Planning your store layout for maximum profit illustrates yet again the importance of integration within a retail business, the bringing together of the commercial and the emotional, the marriage of the beauty and the beast.

On the one hand the store needs to be functional and based on sound commercial strategy and decision making whilst on the other hand it needs to be emotional to stimulate additional sales and profit.



The store layout provides “ease of shop” for the seeker and ensures that the correct product is in the correct place taking up the optimum amount of space. In retail “it is always easier to sell to the customer what they want to buy rather than what they don’t” and the correct commercial layout ensures that no easy sales are missed, the ultimate crime of any retailer.

For the browser the store layout must stimulate and entice the customer to buy more than they intended, more of the same and more of different. To do so it must create an emotional experience, a journey that stimulates impulse.

The commercial layout is the plan on which the emotional experience must be built – “putting the right product in the right place – putting the best product in the best place!” The commercial store layout brings together the correct product propositions, with maximum impact in places where they will be seen by as many of the right customers as possible. Through the collaboration of space planning, assortment planning and store design the correct places need to be created in store and within brand, with each space created telling the most appropriate story.

Walls should be used and created to guide the customer through space, to segment the logic of the assortment and crucially to present authority to the customer. Important categories should be displayed on key “power walls” at the end of important sightlines to define the retailer and to create trust and loyalty.

However authority is not enough. The customer requires inspiration and so within the authority of power walls focal points need to be created, which change and stimulate, give ideas and reasons to buy, to explore and to go beyond necessity retailing. Store layouts need to combine walls and floor fixtures to create visual valleys and cascades to frame focal points and give the perfect setting for stimulation.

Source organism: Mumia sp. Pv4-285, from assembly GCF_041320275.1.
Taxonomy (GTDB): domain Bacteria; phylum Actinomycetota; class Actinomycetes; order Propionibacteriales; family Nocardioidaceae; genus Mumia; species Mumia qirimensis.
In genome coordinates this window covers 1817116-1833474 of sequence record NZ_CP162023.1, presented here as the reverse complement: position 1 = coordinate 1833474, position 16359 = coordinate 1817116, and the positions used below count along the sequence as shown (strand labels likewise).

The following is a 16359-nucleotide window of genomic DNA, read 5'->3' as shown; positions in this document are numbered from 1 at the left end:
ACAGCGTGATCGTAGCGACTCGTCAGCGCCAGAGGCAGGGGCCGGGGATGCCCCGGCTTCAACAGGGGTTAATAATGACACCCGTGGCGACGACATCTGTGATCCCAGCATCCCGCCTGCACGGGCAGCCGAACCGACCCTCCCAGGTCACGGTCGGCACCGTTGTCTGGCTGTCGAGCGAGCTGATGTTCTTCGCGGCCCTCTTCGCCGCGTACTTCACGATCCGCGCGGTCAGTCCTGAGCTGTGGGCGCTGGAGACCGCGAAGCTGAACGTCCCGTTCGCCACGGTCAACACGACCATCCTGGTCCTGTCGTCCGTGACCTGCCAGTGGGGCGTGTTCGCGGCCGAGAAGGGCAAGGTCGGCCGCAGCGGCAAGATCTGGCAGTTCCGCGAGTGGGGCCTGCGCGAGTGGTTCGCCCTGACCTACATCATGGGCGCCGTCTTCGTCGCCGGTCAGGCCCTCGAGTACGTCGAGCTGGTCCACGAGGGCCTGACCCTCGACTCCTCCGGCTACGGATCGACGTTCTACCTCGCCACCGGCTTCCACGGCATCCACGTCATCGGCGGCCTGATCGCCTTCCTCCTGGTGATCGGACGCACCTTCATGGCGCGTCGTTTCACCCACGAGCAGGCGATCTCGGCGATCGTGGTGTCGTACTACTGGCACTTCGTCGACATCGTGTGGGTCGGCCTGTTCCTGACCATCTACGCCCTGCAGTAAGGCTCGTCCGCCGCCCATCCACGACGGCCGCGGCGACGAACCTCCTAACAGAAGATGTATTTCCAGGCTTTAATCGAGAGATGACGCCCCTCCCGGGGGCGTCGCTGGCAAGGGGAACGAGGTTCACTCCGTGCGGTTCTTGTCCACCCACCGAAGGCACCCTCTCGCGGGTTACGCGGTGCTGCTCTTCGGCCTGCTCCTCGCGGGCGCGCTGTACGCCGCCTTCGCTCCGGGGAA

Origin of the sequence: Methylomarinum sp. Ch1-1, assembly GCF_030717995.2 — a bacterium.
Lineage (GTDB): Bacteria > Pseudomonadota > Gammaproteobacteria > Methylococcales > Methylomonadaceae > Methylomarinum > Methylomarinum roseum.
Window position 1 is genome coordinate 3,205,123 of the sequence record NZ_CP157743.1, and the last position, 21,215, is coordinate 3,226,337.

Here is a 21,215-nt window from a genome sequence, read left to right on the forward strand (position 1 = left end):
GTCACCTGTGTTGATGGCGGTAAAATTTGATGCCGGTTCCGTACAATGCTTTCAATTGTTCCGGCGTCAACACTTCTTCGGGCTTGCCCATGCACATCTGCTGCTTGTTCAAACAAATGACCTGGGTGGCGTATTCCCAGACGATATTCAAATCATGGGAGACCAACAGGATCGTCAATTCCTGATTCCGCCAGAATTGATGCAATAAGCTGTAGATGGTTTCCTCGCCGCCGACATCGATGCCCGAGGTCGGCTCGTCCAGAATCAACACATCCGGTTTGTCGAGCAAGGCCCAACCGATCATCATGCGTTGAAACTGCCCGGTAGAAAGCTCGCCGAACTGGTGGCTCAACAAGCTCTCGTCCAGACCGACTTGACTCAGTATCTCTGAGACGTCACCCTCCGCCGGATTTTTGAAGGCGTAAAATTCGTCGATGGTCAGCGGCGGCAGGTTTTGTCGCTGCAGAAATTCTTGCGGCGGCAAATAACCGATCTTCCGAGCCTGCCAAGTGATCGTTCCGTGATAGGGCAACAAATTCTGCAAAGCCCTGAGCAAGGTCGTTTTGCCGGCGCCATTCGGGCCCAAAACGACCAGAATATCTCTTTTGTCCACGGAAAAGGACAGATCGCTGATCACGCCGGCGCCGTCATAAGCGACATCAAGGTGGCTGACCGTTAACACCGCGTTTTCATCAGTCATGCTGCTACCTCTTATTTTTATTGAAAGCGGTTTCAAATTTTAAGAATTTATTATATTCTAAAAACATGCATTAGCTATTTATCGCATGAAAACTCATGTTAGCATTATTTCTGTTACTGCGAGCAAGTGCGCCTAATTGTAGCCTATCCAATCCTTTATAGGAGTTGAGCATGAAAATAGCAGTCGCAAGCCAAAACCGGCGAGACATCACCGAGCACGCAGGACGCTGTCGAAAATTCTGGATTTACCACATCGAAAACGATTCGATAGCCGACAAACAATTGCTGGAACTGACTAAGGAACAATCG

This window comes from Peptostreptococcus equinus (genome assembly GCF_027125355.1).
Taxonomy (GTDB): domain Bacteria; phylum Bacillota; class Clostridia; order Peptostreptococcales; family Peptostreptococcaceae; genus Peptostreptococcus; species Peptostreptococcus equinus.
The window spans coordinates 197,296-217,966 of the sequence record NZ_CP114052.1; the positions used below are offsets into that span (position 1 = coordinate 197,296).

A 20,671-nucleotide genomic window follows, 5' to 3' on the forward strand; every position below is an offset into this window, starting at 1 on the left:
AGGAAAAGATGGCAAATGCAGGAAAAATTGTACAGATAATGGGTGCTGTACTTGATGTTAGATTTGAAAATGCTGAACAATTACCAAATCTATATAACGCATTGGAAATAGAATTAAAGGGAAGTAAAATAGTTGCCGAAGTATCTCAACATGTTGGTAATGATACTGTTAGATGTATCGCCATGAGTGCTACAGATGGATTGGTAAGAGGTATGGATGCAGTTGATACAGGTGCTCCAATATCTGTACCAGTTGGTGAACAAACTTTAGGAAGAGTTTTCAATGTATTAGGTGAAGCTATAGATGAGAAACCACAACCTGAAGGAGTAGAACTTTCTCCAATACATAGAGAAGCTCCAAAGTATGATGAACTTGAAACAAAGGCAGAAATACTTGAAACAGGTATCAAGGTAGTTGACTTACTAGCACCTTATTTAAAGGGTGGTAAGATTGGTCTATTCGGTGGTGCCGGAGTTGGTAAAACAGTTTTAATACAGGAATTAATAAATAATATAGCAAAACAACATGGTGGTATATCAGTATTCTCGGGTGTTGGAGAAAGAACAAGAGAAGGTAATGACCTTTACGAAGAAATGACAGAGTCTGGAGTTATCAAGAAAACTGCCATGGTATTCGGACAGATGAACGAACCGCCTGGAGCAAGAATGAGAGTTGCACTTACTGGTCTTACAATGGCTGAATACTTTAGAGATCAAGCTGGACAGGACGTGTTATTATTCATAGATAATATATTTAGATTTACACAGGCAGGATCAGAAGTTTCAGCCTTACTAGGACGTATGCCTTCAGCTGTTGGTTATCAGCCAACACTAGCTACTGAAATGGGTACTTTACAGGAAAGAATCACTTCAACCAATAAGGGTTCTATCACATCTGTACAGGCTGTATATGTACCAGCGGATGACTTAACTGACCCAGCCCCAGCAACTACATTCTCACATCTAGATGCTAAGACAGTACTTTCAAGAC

Finally a store layout must create the urgency to actually buy. Prices, margins and profits are purely theoretical until a customer commits with their hard earned currency and so “strike zones” must be delivered in the store layout where powerful, irresistible messages must be brought into the attention of the customer. “Strike zones” must contain relevant product stories, bold and simple, often connected to promotions with their adjacency to customer traffic essential into turning urgency into profit.

So with a commercial layout in place does this always constitute the perfect customer experience? This begs the question “what is the customer experience?” or more precisely “what constitutes a good customer experience?” The details of what this means to the wide variety of customers who enter any store can be equally diverse however an absolute necessity of the customer experience must be the premise that “it must not fail the customer!”

For a customer on a shopping mission a good experience ultimately is to succeed in their objective of making a purchase, discovering a product, engaging with the brand. Success is the final and only requisite of a good customer experience.